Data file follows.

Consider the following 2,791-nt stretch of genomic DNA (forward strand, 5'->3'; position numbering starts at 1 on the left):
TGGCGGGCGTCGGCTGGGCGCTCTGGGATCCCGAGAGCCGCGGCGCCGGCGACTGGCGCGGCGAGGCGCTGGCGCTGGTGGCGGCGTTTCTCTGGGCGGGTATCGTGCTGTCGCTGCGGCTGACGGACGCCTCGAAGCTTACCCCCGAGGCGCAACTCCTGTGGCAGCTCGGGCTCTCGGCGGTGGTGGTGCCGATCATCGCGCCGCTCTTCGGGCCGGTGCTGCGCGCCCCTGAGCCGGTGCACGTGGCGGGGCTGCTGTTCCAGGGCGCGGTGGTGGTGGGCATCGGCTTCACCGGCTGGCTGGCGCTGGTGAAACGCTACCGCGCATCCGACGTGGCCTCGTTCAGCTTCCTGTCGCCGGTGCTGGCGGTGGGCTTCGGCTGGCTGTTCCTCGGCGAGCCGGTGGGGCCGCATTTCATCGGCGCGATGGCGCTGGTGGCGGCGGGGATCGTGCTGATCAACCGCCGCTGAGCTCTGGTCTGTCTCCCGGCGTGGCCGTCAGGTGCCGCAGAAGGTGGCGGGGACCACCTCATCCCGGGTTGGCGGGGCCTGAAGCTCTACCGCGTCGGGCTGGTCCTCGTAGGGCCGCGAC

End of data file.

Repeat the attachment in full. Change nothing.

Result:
Consider the following 2,791-nt stretch of genomic DNA (forward strand, 5'->3'; position numbering starts at 1 on the left):
TGGCGGGCGTCGGCTGGGCGCTCTGGGATCCCGAGAGCCGCGGCGCCGGCGACTGGCGCGGCGAGGCGCTGGCGCTGGTGGCGGCGTTTCTCTGGGCGGGTATCGTGCTGTCGCTGCGGCTGACGGACGCCTCGAAGCTTACCCCCGAGGCGCAACTCCTGTGGCAGCTCGGGCTCTCGGCGGTGGTGGTGCCGATCATCGCGCCGCTCTTCGGGCCGGTGCTGCGCGCCCCTGAGCCGGTGCACGTGGCGGGGCTGCTGTTCCAGGGCGCGGTGGTGGTGGGCATCGGCTTCACCGGCTGGCTGGCGCTGGTGAAACGCTACCGCGCATCCGACGTGGCCTCGTTCAGCTTCCTGTCGCCGGTGCTGGCGGTGGGCTTCGGCTGGCTGTTCCTCGGCGAGCCGGTGGGGCCGCATTTCATCGGCGCGATGGCGCTGGTGGCGGCGGGGATCGTGCTGATCAACCGCCGCTGAGCTCTGGTCTGTCTCCCGGCGTGGCCGTCAGGTGCCGCAGAAGGTGGCGGGGACCACCTCATCCCGGGTTGGCGGGGCCTGAAGCTCTACCGCGTCGGGCTGGTCCTCGTAGGGCCGCGAC